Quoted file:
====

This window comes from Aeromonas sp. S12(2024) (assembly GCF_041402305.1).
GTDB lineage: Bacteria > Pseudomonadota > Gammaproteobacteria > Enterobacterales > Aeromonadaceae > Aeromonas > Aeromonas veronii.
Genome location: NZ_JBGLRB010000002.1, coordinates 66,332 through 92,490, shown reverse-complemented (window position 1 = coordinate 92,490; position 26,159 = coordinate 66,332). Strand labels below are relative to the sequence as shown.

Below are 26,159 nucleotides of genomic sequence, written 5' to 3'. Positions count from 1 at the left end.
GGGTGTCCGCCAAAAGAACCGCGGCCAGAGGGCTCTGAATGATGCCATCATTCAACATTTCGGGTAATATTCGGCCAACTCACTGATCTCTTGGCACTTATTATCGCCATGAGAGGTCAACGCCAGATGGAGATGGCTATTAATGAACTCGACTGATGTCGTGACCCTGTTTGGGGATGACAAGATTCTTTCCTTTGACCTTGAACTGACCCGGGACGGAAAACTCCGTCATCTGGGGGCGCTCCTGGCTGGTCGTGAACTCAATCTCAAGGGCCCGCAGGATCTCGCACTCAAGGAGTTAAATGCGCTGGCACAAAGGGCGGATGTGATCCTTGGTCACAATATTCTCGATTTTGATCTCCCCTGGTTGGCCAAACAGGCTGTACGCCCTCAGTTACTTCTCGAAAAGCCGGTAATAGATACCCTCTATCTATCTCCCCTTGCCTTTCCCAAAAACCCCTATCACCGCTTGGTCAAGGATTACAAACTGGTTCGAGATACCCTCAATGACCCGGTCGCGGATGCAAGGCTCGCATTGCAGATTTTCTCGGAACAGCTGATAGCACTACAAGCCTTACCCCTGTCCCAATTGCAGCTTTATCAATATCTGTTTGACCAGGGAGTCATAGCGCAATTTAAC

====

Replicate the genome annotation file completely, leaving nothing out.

This window comes from Aeromonas sp. S12(2024) (assembly GCF_041402305.1).
GTDB lineage: Bacteria > Pseudomonadota > Gammaproteobacteria > Enterobacterales > Aeromonadaceae > Aeromonas > Aeromonas veronii.
Genome location: NZ_JBGLRB010000002.1, coordinates 66,332 through 92,490, shown reverse-complemented (window position 1 = coordinate 92,490; position 26,159 = coordinate 66,332). Strand labels below are relative to the sequence as shown.

Below are 26,159 nucleotides of genomic sequence, written 5' to 3'. Positions count from 1 at the left end.
GGGTGTCCGCCAAAAGAACCGCGGCCAGAGGGCTCTGAATGATGCCATCATTCAACATTTCGGGTAATATTCGGCCAACTCACTGATCTCTTGGCACTTATTATCGCCATGAGAGGTCAACGCCAGATGGAGATGGCTATTAATGAACTCGACTGATGTCGTGACCCTGTTTGGGGATGACAAGATTCTTTCCTTTGACCTTGAACTGACCCGGGACGGAAAACTCCGTCATCTGGGGGCGCTCCTGGCTGGTCGTGAACTCAATCTCAAGGGCCCGCAGGATCTCGCACTCAAGGAGTTAAATGCGCTGGCACAAAGGGCGGATGTGATCCTTGGTCACAATATTCTCGATTTTGATCTCCCCTGGTTGGCCAAACAGGCTGTACGCCCTCAGTTACTTCTCGAAAAGCCGGTAATAGATACCCTCTATCTATCTCCCCTTGCCTTTCCCAAAAACCCCTATCACCGCTTGGTCAAGGATTACAAACTGGTTCGAGATACCCTCAATGACCCGGTCGCGGATGCAAGGCTCGCATTGCAGATTTTCTCGGAACAGCTGATAGCACTACAAGCCTTACCCCTGTCCCAATTGCAGCTTTATCAATATCTGTTTGACCAGGGAGTCATAGCGCAATTTAAC